Maps from another world

Friday, December 14, 2007 at 8:43:00 AM

Google Moon and Google Mars are great examples of what can be done with the Google Maps API. But in the rush to get both products out the door, we never quite got around to going the extra step and providing support in the Maps API itself for the tiles that Google Moon and Google Mars use. Until now, that is!

Fresh out of the oven, Maps API v2.95 includes explicit support for Moon and Mars map types. Want to plan your next moon landing, maintain a database of alien colonies, or just keep track of things you've lost on Mars? All these things and more are now just as easy to do as creating any other Maps mashup. The sky's the limit!

Speaking of the sky... while we were at it, we didn't stop at Moon and Mars tiles. We added support for Google Earth's sky imagery, too. That's right, you can now use the Maps API to create web-based versions of the cosmos, pulling from our huge tileset of merged telescope images. Note that we haven't yet perfected inter-galactic geocoding or driving directions, so you'll have to stick to Earth maps when you want to search for pizza joints and coffee shops. At least for now.

Michael Kosowsky of was kind enough to whip up some great example applications that make use of these new map types. You can use his Cosmic Visibility page to see and understand the phases of the Moon or Mars. You can even see where the planets are in the sky, and where the horizon is, custom-drawn for your specific time and location. We hope these are just the first of many science mashups created from this feature.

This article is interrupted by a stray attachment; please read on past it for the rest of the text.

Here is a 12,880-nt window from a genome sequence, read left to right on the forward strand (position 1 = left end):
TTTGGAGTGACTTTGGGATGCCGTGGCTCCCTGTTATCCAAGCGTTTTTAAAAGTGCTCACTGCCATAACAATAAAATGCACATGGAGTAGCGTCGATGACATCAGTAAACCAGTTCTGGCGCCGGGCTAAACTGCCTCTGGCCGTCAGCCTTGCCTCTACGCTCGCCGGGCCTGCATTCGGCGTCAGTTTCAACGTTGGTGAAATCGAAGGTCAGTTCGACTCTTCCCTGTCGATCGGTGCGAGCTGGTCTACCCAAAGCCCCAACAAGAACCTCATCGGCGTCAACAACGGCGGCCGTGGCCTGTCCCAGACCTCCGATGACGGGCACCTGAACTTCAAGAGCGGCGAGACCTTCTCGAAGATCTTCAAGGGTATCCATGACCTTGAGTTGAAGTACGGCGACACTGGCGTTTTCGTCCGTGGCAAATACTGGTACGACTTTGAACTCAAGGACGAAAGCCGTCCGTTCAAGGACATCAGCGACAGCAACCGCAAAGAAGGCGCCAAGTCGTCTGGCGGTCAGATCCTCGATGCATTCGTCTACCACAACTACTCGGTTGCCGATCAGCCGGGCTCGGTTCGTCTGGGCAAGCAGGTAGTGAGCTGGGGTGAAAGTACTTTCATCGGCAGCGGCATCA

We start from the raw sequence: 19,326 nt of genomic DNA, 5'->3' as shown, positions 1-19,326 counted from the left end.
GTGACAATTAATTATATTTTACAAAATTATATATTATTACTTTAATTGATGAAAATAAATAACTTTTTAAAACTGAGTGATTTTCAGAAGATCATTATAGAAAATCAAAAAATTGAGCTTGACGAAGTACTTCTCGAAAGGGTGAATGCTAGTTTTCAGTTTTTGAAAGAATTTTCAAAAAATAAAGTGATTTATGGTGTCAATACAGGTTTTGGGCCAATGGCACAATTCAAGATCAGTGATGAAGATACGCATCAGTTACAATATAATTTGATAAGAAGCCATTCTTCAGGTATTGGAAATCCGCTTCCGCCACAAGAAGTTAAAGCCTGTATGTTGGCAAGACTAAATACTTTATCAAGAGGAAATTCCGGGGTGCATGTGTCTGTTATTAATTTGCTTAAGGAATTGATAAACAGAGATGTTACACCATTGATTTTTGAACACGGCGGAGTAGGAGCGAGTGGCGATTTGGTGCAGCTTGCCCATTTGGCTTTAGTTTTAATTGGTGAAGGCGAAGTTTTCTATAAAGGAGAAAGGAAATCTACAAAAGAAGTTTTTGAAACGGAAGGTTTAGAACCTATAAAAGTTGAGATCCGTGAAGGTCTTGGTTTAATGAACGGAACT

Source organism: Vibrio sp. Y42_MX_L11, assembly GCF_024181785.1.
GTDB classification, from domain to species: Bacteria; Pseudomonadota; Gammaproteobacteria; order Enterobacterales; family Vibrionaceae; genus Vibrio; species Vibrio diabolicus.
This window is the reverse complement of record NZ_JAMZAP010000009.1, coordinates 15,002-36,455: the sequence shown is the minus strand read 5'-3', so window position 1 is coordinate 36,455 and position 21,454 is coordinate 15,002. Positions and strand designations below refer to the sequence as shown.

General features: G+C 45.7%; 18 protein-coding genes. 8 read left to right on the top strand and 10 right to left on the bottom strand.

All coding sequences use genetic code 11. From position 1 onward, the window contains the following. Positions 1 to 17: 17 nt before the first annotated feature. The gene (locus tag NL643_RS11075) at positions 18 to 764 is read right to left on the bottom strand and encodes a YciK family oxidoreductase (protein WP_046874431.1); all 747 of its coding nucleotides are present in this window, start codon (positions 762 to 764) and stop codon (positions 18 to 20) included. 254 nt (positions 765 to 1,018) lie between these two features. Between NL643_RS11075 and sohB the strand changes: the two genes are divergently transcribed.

All of this is made possible by the following pre-defined GMapType constants, which were added in the v2.95 Maps API:

These work just like the familiar G_NORMAL_MAP and G_SATELLITE_MAP constants. See our examples for more info. As a teaser, here's a quick demo:

Be aware that the sky data is referenced to the celestial coordinate system, which takes some getting used to for us Earth-dwellers. The vertical axis is known as declination, and the horizontal axis is right ascension (which increases to the left, unlike longitude which increases to the right). A good search engine can be used to help you find more info on this coordinate system. We also have some documentation of our own on this topic, for those interested in overlaying KML on the sky in Google Earth. Note that KML isn't yet fully supported on sky maps, due to the coordinate system reversal.

Now go create some other-worldly maps!